Obli­ga­tions - changes to ros­ters or hours of work

Australasian Timber - - ASSOCIATION NEWS - By Brian Beecroft Chief Ex­ec­u­tive Of­fi­cer Tim­ber Trade In­dus­trial As­so­ci­a­tion

EM­PLOY­ERS SHOULD be aware that TTIA has re­ceived a num­ber of calls re­gard­ing any ad­di­tional obli­ga­tions when chang­ing hours of work of their staff. Em­ploy­ers need to be con­scious that ef­fec­tive 1 Jan­uary 2014, all mod­ern awards have in­cluded an ad­di­tional obli­ga­tion to con­sult with em­ploy­ees (and their rep­re­sen­ta­tives, if any) about any change to ros­ters or hours. The new con­sul­ta­tion clause un­der the Tim­ber In­dus­try Award 2010 is as fol­lows: “9.2 Con­sul­ta­tion about changes to ros­ters or hours of work Where an em­ployer pro­poses to change an em­ployee’s reg­u­lar ros­ter or or­di­nary hours of work, the em­ployer must con­sult with the em­ployee or em­ploy­ees af­fected and their rep­re­sen­ta­tives, if any, about the pro­posed change. The em­ployer must: pro­vide to the em­ployee or em­ploy­ees af­fected and their rep­re­sen­ta­tives, if any, in­for­ma­tion about the pro­posed change (for ex­am­ple, in­for­ma­tion about the na­ture of the change to the em­ployee’s reg­u­lar ros­ter or or­di­nary hours of work and when that change is pro­posed to com­mence); in­vite the em­ployee or em­ploy­ees af­fected and their rep­re­sen­ta­tives, if any, to give their views about the im­pact of the pro­posed change (in­clud­ing any im­pact in re­la­tion to their fam­ily or car­ing re­spon­si­bil­i­ties); and give con­sid­er­a­tion to any views about the im­pact of the pro­posed change that are given by the em­ployee or em­ploy­ees con­cerned and/or their rep­re­sen­ta­tives.

The re­quire­ment to con­sult un­der this clause does not ap­ply where an em­ployee has ir­reg­u­lar, spo­radic or un­pre­dictable work­ing hours.

Th­ese pro­vi­sions are to be read in con­junc­tion with other award pro­vi­sions con­cern­ing the sched­ul­ing of work and notice re­quire­ments.”

The obli­ga­tion is sim­i­lar to the obli­ga­tion to con­sult em­ploy­ees re­gard­ing ma­jor work­place change (which most com­monly comes into op­er­a­tion when re­dun­dan­cies are pro­posed).

In the con­text of changes to ros­ters or hours, the obli­ga­tion arises where an em­ployer pro­poses to change an em­ployee’s reg­u­lar ros­ter or or­di­nary hours of work. The obli­ga­tion is to pro­vide the em­ployee or em­ploy­ees af­fected and their rep­re­sen­ta­tives (if any) with in­for­ma­tion about the pro­posed change (e.g. the na­ture of the change to the ros­ter or hours and when that change is pro­posed to com­mence), to in­vite the em­ploy­ees af­fected to give their views about the im­pact of the pro­posed change in­clud­ing any im­pact in re­la­tion to fam­ily or car­ing re­spon­si­bil­i­ties, and to give con­sid­er­a­tion to any views ex­pressed. This does not, of course, re­quire that those views must be ac­cepted, but they should be con­sid­ered in good faith, and ac­com­mo­dated if prac­ti­cal. It is fairly com­mon for most TTIA Mem­bers to com­mu­ni­cate with em­ploy­ees about the changes to hours and when such changes should com­mence. The gist of the pro­vi­sion is that rather than telling an em­ployee what the changes will be, changes should be com­mu­ni­cated as a pro­posal with scope for re­sponse, and in­deed the obli­ga­tion could be read as in­clud­ing an obli­ga­tion to ac­tively en­quire about how the change might af­fect the em­ployee’s fam­ily or car­ing re­spon­si­bil­i­ties, rather than stat­ing the po­si­tion and leav­ing it to the em­ployee to raise that is­sue.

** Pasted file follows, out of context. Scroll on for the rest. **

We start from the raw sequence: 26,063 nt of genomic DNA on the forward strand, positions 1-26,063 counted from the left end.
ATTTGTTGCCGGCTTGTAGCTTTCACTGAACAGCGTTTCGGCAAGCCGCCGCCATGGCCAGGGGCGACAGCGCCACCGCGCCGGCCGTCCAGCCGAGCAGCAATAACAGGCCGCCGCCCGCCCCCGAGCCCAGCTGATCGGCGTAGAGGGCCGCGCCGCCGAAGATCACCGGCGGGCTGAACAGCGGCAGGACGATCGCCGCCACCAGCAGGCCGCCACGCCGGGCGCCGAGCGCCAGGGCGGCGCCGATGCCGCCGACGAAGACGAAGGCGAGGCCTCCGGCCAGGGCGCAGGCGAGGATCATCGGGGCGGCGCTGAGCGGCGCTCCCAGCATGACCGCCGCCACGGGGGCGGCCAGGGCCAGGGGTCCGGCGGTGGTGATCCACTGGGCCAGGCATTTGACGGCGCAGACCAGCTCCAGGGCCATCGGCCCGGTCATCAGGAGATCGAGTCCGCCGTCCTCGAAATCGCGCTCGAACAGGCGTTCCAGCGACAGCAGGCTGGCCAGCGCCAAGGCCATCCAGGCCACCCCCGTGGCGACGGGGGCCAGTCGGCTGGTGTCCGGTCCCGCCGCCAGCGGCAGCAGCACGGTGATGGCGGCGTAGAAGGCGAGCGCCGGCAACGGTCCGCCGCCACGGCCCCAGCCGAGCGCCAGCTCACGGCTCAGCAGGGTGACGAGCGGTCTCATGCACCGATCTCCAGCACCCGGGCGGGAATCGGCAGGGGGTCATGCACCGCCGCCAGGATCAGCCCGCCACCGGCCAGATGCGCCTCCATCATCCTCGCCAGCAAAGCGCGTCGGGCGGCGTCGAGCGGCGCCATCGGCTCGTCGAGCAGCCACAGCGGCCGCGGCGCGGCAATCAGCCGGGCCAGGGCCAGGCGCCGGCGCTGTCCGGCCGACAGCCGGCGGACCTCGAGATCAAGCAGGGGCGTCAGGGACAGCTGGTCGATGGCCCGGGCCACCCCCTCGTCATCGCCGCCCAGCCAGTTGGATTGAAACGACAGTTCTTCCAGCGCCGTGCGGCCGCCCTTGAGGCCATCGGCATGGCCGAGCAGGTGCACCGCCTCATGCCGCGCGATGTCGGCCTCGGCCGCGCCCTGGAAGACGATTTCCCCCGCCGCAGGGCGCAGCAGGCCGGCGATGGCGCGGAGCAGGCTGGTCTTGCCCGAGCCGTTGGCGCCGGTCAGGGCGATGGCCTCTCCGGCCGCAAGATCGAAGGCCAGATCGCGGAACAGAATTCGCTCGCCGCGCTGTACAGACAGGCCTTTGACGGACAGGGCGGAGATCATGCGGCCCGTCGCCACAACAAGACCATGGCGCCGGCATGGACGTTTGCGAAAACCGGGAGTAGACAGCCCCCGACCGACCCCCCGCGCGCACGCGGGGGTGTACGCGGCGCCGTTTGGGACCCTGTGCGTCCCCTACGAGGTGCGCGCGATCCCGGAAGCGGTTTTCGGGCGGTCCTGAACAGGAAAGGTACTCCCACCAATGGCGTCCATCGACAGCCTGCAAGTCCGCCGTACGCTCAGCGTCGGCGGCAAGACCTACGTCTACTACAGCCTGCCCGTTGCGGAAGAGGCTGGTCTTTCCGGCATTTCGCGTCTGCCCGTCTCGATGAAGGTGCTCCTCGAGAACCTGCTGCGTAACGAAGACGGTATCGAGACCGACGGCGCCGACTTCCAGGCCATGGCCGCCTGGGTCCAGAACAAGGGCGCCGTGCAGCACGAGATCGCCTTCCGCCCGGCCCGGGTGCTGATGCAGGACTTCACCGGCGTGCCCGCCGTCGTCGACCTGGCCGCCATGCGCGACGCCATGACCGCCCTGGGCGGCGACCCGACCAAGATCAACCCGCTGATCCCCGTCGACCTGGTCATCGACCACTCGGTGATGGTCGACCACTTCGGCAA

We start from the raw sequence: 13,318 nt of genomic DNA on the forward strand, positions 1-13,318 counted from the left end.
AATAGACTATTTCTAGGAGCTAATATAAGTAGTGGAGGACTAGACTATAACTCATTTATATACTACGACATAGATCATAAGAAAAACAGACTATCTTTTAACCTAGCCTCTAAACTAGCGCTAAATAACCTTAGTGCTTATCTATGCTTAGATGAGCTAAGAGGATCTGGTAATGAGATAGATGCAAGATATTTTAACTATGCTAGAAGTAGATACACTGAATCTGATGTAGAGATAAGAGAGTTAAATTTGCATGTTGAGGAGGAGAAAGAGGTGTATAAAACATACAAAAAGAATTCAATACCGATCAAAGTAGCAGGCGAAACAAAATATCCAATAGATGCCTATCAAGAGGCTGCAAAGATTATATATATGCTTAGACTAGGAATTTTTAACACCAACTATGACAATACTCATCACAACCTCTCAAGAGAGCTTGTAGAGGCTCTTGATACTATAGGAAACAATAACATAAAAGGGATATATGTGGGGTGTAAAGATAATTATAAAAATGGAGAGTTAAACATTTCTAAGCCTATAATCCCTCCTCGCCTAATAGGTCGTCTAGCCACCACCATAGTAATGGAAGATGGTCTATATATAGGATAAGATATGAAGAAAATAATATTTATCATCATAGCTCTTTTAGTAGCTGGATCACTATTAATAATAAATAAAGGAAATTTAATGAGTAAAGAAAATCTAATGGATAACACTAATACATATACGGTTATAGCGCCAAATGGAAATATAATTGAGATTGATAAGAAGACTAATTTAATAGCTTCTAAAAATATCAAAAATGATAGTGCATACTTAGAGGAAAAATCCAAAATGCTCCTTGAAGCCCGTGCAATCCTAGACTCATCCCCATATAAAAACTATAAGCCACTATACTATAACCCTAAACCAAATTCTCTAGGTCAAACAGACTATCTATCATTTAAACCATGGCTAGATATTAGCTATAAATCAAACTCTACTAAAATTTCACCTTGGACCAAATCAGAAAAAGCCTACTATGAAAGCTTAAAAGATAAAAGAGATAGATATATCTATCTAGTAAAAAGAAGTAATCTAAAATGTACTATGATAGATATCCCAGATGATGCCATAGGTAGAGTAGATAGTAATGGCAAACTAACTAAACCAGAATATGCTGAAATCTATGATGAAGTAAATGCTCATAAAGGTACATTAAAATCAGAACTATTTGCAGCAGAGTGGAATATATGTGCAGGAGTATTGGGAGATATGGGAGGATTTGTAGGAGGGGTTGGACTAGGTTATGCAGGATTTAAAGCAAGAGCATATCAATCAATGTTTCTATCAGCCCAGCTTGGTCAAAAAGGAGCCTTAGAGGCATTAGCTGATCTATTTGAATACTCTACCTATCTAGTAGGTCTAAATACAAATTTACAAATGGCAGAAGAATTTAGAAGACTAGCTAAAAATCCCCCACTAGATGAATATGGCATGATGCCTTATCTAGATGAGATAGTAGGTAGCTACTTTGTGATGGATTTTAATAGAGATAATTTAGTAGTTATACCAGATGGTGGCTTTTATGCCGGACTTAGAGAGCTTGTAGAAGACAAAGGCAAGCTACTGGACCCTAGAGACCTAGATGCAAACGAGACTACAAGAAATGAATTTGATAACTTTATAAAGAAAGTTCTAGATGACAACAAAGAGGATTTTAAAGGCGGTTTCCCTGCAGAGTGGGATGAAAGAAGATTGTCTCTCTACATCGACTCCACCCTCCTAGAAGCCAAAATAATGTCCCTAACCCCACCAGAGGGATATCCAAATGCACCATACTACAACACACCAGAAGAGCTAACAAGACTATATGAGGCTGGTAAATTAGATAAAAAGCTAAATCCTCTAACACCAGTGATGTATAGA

What might be re­quired in that re­gard would de­pend on how sig­nif­i­cant the pro­posed change is: if it in­volves week­ends, or early or late hours, or hours which af­fect the abil­ity to col­lect chil­dren from school or child­care, then it will be nec­es­sary to ask the em­ployee what ef­fect the pro­posed change will have. Al­though there is no obli­ga­tion for this con­sul­ta­tion to be ac­com­pa­nied by writ­ten notice or records, a pru­dent em­ployer would note on the per­on­nel files of the af­fected em­ployee at least brief de­tails of com­mu­ni­ca­tion and re­sponse, and any sub­se­quent change to hours or ros­ters.

The po­ten­tial con­se­quence of fail­ing to con­sult with an em­ployee as re­quired would be pros­e­cu­tion by the Fair Work Om­buds­man for breach of an award con­di­tion. In prac­ti­cal terms, this is most likely to hap­pen in cases where no gen­uine con­sul­ta­tion took place or the em­ployee was threat­ened with ter­mi­na­tion if they failed to com­ply with the di­rec­tion.

In sum­mary, un­der that leg­is­la­tion in­tro­duced by the previous fed­eral gov­ern­ment, the em­ployee would have the right to take the mat­ter fur­ther. We there­fore need to be seen to ap­ply a gen­uine con­sul­ta­tion process. If you are in any doubt re­gard­ing the em­ployee’s re­sponse af­ter fur­ther con­sul­ta­tion, please do not hes­i­tate to con­tact the TTIA ad­vice line on (02) 9264 0011 for fur­ther guid­ance.

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